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Cellphone users and clowns
October 20, 2009 9:06 AM   Subscribe

"Using a cell phone while walking is so distracting that people are likely to miss a clown riding a unicycle."
posted by needled (68 comments total) 3 users marked this as a favorite

 
And?
posted by odinsdream at 9:11 AM on October 20, 2009


"It's not everyday you have a student like that," Hyman said.

Have these people ever been to college?
posted by InfidelZombie at 9:12 AM on October 20, 2009 [4 favorites]


And?
Now imagine them driving a car. The cellphone user, not the clown.
posted by Electric Dragon at 9:14 AM on October 20, 2009 [3 favorites]


People talking on their cell phones probably have more important things on their mind than clowns, unicycle or not.
posted by ymgve at 9:14 AM on October 20, 2009


Yesterday morning, as I walked down Mass Ave, I saw some doofus on a cell phone walk out in front of a fire chief's official SUV while it was doing about 45 and had the lights and siren going and then not even make an attempt to scurry out of the way. Sadly, the fire chief is more professional than I.
posted by Inspector.Gadget at 9:14 AM on October 20, 2009 [1 favorite]


People are often easier to distract than you might imagine. In this clip from Mind Control with Derren Brown, people don't notice (or realize after the fact) that the person they were giving directions to had swapped out with someone else. Of course, the show could have picked the best shows of people being oblivious.
posted by filthy light thief at 9:16 AM on October 20, 2009 [1 favorite]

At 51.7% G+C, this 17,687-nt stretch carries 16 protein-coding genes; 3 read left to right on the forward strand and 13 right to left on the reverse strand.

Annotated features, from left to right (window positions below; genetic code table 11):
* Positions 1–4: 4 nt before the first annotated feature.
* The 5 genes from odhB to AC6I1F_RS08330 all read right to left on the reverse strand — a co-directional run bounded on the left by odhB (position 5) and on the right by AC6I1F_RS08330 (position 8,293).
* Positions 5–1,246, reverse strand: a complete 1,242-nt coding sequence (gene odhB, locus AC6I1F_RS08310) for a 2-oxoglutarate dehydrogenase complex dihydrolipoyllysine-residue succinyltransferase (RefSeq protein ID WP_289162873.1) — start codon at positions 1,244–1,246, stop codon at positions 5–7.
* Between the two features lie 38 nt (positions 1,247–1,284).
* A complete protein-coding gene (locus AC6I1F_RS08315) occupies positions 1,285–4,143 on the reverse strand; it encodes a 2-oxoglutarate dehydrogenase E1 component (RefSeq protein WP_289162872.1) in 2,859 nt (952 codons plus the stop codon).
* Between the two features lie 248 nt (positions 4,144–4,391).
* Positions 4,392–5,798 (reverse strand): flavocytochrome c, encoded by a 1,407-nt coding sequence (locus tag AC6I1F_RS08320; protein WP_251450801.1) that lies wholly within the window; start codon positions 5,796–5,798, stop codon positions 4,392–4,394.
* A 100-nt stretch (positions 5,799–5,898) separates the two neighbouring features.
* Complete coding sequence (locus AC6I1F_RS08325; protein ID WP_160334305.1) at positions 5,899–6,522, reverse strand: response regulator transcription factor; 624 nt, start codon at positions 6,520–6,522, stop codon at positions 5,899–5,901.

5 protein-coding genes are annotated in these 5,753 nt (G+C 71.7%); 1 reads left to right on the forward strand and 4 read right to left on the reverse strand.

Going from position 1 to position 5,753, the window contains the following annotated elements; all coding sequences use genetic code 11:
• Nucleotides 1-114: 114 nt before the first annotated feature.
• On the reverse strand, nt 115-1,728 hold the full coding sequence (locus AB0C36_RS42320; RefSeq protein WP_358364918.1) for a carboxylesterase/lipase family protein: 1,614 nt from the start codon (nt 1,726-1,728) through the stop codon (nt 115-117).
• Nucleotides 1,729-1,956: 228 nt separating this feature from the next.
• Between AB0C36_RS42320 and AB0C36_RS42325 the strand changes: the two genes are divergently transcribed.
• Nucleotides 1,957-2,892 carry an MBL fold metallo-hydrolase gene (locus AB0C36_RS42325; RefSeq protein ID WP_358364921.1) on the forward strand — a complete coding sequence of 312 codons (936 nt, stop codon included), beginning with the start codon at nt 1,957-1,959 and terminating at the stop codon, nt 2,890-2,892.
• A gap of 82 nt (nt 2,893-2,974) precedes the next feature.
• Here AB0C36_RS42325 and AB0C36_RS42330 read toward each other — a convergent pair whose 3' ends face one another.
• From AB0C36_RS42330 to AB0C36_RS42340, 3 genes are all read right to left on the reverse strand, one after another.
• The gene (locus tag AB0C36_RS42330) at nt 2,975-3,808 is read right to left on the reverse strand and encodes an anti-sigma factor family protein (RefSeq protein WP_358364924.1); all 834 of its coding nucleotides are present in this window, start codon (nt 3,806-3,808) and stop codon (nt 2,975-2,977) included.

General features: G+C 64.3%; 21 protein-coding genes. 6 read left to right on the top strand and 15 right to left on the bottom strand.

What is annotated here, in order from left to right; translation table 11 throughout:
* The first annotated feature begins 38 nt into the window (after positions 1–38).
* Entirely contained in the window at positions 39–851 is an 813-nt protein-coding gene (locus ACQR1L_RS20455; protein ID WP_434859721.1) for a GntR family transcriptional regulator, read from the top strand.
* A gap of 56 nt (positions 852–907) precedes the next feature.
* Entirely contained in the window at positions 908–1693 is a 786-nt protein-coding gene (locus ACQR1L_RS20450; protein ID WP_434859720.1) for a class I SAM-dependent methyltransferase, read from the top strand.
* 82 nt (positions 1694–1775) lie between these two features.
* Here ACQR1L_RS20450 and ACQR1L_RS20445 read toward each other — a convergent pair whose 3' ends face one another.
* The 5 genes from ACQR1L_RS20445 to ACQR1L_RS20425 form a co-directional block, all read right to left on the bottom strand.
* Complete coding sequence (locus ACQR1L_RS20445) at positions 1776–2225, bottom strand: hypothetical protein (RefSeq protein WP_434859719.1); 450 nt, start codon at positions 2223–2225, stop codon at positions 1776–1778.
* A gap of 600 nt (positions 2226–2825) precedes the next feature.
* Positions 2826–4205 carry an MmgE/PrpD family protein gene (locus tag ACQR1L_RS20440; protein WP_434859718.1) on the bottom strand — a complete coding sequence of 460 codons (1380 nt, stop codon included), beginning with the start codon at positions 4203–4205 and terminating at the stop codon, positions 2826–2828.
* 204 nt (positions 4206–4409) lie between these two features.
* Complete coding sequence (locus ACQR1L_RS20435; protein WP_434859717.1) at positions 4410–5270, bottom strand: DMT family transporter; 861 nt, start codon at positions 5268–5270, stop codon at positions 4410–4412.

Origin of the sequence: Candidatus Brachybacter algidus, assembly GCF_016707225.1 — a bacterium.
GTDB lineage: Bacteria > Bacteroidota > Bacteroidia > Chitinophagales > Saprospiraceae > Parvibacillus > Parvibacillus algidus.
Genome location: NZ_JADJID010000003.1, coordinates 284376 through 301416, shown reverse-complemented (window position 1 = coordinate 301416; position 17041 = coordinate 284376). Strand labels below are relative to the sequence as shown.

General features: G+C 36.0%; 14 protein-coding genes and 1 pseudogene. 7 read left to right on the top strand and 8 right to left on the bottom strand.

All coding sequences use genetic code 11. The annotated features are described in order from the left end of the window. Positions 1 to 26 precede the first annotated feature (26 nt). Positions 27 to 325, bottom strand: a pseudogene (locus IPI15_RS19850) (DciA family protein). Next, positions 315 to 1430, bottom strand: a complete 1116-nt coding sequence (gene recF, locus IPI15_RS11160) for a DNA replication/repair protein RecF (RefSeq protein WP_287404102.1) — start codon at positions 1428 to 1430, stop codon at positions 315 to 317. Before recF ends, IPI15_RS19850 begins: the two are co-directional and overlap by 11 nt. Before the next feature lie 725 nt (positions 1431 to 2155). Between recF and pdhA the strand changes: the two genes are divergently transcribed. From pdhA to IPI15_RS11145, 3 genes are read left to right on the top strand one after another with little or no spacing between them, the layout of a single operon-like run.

no way. I walk while talking on the cellphone every day, and I'm positive I've never seen a clown riding a unicycle. there's no way I missed that.
posted by shmegegge at 9:18 AM on October 20, 2009


"Have you ever seen a clown riding a unicycle while you talk on the phone?"

"You will"
posted by blue_beetle at 9:18 AM on October 20, 2009 [7 favorites]


Cell phone ads are getting stranger every day.
posted by Blazecock Pileon at 9:20 AM on October 20, 2009


I would love, love to see an fMRI study done (with a sufficient number of subjects this time, I want n > 60 for once) comparing what portions of the brain light up driving vs. walking, combined with silence, listening to the radio, fiddling with a drink, conversing with someone in the flesh, and finally conversing over cell phones and Bluetooth headsets.

My ongoing guess about this is that it is hard to understand people on cell phones, particularly voice-activated headsets where everything is crushed down to the minimum sounds necessary for comprehension. Decompressing this in your brain, dealing with background noise, and filling in the attack portions of a given sound envelope starting a word, all of these occupy so much CPU time (yeah, I know, the mind is not a computer, it's a freakin' analogy) that the distraction factor is far more than what we would assume from just chattering away with a pal.

I do love watching students reduced to Bluetooth zombies — eyes glazed, shuffling about, slow to react, mumbling. I use to dodge out of their way and whatnot, but after having them slither through doors I've opened for myself without noticing I exist, I find it far more entertaining not to duck out of the way and just let them bounce off of me as I discreetly (and dickly) plant one foot back. They look about with the daze of a pedestrian banging into an invisible obelisk suddenly planted in the sidewalk. "What's going on here? Where did that come from?"